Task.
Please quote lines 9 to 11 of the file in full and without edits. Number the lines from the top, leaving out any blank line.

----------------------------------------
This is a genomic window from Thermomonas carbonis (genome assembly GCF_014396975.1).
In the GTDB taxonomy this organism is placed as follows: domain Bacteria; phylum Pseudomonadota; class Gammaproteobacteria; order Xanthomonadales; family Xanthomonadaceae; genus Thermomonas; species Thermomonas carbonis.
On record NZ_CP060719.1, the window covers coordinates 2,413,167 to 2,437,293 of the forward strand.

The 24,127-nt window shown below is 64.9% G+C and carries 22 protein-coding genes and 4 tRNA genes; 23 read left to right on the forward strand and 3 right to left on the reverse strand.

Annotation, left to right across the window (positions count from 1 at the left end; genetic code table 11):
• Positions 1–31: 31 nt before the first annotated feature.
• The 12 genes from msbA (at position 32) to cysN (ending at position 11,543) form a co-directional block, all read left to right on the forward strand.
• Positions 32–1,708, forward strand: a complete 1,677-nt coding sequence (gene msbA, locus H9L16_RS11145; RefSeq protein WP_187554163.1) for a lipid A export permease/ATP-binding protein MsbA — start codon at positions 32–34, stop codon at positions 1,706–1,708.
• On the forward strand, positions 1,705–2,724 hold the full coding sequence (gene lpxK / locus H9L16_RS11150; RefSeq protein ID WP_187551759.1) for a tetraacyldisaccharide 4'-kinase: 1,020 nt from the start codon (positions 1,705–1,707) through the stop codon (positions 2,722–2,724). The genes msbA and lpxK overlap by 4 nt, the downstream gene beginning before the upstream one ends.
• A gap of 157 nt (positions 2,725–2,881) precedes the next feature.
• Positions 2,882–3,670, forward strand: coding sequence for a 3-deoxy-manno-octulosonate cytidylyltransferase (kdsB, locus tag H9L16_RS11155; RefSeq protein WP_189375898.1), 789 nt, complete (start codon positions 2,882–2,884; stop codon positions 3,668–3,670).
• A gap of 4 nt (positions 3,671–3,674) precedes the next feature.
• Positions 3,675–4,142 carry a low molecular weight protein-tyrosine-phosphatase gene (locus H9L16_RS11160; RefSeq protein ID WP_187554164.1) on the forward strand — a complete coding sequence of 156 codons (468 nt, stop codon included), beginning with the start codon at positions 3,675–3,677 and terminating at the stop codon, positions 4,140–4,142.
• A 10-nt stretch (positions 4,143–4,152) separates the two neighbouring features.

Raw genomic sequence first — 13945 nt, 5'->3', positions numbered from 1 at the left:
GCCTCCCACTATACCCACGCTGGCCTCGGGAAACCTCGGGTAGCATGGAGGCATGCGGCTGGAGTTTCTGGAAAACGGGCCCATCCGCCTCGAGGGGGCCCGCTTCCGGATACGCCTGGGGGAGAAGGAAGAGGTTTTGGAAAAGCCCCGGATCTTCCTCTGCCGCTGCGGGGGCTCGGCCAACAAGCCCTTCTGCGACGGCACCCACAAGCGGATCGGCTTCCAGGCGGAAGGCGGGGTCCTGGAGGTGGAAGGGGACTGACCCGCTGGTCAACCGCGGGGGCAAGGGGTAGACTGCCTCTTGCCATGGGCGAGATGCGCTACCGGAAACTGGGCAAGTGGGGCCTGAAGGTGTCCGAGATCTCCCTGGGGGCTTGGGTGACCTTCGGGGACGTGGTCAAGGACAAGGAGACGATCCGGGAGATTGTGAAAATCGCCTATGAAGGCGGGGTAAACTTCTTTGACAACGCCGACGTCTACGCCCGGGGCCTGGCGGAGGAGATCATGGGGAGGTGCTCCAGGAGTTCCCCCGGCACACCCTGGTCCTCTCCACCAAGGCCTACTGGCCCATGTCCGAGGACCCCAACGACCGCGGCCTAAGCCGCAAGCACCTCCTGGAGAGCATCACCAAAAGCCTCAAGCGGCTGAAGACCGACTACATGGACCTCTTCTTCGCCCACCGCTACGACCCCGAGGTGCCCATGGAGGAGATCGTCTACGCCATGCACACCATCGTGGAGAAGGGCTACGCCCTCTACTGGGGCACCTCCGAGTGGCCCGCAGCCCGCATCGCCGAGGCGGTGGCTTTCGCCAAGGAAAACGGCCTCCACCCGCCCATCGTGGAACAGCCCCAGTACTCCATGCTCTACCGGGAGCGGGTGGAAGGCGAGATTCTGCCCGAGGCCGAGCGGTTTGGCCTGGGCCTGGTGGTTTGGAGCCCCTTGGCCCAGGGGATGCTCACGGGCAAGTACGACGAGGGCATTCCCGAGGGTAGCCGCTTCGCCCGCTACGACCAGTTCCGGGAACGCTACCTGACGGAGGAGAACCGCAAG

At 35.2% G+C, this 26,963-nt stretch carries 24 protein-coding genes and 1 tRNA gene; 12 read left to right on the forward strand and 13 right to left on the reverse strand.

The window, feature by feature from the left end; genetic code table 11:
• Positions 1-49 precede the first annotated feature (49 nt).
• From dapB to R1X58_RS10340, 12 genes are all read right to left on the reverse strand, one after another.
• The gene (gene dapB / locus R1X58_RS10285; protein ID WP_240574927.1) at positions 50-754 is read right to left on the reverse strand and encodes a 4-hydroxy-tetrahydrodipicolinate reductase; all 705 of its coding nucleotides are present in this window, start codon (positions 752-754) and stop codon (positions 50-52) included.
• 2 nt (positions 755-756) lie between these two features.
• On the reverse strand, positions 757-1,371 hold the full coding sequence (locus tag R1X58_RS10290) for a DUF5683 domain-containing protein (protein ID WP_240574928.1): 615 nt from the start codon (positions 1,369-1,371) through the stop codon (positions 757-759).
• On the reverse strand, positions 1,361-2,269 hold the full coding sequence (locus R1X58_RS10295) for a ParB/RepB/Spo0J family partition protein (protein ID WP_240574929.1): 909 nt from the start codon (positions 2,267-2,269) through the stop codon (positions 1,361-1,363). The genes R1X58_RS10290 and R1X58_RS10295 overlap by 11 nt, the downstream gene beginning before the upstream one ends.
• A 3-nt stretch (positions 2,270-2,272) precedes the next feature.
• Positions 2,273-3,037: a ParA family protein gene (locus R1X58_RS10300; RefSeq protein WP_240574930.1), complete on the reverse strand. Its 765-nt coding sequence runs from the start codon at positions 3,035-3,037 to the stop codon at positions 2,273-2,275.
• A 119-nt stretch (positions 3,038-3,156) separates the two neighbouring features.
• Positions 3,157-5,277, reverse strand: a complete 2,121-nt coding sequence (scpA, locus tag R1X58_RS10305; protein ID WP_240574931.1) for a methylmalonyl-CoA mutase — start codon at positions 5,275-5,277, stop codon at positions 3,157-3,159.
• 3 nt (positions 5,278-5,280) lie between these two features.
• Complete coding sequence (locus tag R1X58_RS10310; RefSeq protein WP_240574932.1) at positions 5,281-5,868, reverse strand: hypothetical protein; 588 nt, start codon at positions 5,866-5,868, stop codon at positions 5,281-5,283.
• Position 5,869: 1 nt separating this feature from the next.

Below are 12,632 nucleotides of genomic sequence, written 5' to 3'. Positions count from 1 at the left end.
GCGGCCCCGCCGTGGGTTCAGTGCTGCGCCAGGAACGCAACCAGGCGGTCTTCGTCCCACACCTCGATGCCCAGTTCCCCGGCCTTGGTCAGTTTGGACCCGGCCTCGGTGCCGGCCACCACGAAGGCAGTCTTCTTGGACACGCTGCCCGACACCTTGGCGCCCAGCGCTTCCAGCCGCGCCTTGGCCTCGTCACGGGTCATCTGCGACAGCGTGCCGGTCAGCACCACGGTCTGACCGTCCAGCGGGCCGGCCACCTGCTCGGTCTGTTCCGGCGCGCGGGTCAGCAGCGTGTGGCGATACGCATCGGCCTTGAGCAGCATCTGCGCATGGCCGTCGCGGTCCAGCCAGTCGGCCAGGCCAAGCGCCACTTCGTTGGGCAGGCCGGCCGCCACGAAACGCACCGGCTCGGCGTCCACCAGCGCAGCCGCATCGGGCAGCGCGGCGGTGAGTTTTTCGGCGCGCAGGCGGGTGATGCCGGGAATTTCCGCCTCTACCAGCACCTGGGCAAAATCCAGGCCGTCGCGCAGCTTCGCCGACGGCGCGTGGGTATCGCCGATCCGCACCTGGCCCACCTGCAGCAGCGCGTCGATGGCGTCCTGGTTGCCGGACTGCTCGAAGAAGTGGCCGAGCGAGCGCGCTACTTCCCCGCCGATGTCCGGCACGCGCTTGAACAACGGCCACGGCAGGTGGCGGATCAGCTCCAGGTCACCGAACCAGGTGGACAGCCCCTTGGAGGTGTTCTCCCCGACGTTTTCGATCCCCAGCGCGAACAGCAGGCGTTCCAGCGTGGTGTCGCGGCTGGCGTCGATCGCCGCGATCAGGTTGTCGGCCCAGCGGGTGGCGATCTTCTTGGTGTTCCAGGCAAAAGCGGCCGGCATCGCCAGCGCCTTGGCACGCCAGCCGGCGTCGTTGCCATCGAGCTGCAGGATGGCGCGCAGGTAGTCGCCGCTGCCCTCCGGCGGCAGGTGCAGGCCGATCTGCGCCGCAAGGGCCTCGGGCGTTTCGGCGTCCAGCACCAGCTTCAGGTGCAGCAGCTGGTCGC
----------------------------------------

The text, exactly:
• On the forward strand, positions 1,705–2,724 hold the full coding sequence (gene lpxK / locus H9L16_RS11150; RefSeq protein ID WP_187551759.1) for a tetraacyldisaccharide 4'-kinase: 1,020 nt from the start codon (positions 1,705–1,707) through the stop codon (positions 2,722–2,724). The genes msbA and lpxK overlap by 4 nt, the downstream gene beginning before the upstream one ends.
• A gap of 157 nt (positions 2,725–2,881) precedes the next feature.
• Positions 2,882–3,670, forward strand: coding sequence for a 3-deoxy-manno-octulosonate cytidylyltransferase (kdsB, locus tag H9L16_RS11155; RefSeq protein WP_189375898.1), 789 nt, complete (start codon positions 2,882–2,884; stop codon positions 3,668–3,670).